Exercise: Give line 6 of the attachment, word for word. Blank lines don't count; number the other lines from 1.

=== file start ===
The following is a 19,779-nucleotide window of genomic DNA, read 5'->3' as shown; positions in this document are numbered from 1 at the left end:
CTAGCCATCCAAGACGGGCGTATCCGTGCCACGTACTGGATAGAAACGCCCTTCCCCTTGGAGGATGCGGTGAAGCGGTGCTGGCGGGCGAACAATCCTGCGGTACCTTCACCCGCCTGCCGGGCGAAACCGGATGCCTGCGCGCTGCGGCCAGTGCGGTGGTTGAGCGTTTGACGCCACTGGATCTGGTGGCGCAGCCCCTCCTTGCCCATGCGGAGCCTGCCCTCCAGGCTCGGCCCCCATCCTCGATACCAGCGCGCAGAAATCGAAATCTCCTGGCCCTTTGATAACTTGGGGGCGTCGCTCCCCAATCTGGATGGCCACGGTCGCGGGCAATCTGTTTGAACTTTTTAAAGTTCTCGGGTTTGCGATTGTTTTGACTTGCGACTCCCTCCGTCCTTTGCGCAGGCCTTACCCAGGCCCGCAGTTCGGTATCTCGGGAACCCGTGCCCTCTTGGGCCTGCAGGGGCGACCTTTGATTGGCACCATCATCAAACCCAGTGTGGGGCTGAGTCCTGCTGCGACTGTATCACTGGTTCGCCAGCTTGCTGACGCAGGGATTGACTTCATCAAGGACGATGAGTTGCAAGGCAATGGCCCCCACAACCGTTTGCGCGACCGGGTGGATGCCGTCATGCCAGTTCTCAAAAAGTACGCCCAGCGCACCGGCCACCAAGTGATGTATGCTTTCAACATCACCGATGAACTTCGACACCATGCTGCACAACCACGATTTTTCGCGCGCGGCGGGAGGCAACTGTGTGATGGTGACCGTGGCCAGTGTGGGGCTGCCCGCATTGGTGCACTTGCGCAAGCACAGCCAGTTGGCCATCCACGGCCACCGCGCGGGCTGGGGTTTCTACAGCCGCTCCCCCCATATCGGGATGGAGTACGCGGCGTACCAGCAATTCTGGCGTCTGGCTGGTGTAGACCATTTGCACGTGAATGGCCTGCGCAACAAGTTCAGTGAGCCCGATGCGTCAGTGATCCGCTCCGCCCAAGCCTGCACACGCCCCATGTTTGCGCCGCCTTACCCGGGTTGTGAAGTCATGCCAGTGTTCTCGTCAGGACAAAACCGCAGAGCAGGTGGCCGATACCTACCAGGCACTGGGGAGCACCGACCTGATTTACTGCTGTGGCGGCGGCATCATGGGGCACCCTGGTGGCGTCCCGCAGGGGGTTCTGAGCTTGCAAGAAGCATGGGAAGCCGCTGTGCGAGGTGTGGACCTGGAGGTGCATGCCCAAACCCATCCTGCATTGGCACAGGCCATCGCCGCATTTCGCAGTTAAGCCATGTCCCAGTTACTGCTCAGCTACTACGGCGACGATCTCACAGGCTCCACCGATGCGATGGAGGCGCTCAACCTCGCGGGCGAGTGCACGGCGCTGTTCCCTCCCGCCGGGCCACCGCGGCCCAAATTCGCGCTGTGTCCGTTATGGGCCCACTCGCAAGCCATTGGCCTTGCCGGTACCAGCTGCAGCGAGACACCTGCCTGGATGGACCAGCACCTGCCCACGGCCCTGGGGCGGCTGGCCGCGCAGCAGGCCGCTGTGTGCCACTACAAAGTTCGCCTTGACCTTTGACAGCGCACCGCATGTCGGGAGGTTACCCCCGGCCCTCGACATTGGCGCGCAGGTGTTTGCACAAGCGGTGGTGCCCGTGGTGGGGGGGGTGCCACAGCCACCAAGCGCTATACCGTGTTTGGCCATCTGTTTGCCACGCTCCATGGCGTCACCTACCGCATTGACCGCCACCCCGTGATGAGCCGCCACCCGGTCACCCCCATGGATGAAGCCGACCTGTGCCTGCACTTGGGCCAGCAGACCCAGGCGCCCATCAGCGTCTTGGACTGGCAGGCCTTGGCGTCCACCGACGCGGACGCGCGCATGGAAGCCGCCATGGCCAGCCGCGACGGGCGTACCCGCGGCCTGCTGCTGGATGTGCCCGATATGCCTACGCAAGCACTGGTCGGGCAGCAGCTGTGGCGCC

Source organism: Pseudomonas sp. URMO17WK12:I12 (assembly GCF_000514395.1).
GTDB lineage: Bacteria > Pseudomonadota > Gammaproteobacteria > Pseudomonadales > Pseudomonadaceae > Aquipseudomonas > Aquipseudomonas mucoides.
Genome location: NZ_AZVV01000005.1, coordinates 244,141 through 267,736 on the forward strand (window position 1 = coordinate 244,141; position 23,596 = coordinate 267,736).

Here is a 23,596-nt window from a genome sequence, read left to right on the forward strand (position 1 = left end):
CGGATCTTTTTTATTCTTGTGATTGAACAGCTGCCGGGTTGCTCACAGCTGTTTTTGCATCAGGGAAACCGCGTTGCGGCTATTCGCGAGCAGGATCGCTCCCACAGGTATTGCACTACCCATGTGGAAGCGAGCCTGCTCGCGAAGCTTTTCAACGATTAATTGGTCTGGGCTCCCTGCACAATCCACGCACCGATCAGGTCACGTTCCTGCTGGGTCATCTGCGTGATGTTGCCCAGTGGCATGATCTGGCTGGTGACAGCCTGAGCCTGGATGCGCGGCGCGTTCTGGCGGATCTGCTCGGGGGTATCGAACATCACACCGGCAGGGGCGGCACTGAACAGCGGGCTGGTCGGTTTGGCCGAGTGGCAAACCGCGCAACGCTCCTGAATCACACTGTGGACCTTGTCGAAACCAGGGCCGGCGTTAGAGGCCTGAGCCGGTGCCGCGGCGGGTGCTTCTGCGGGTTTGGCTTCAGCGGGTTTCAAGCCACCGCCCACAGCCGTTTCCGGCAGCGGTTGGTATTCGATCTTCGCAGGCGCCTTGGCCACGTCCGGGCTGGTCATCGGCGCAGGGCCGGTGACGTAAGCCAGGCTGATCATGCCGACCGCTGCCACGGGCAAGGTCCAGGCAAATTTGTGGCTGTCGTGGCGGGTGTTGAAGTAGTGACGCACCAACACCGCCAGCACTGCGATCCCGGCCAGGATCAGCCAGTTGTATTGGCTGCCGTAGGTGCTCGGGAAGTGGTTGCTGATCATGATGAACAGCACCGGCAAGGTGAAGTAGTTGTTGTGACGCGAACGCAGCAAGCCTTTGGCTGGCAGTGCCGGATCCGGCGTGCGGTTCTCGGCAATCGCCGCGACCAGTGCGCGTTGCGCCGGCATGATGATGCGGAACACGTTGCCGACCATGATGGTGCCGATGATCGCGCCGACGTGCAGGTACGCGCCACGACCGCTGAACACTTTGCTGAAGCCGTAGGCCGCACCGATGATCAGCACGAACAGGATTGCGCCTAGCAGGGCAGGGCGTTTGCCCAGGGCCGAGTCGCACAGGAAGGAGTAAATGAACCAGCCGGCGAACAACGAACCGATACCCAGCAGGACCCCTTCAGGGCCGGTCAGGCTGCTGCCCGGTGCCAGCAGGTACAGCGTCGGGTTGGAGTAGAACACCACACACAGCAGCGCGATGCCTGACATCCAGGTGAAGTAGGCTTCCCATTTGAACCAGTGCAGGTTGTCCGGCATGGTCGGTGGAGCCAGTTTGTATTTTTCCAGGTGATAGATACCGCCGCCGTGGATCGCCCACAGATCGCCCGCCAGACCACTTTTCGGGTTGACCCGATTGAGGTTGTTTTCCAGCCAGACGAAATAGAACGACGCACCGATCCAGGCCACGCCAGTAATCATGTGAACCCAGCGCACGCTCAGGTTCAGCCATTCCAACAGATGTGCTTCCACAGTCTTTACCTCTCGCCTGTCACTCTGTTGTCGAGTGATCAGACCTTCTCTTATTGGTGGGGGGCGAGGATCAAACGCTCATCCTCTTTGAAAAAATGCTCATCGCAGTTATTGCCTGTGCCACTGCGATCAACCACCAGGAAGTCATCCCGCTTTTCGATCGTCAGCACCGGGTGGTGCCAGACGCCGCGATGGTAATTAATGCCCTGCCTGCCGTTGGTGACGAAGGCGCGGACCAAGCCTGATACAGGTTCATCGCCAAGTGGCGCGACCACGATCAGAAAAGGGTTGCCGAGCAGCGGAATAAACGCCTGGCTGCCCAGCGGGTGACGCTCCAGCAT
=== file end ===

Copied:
Here is a 23,596-nt window from a genome sequence, read left to right on the forward strand (position 1 = left end):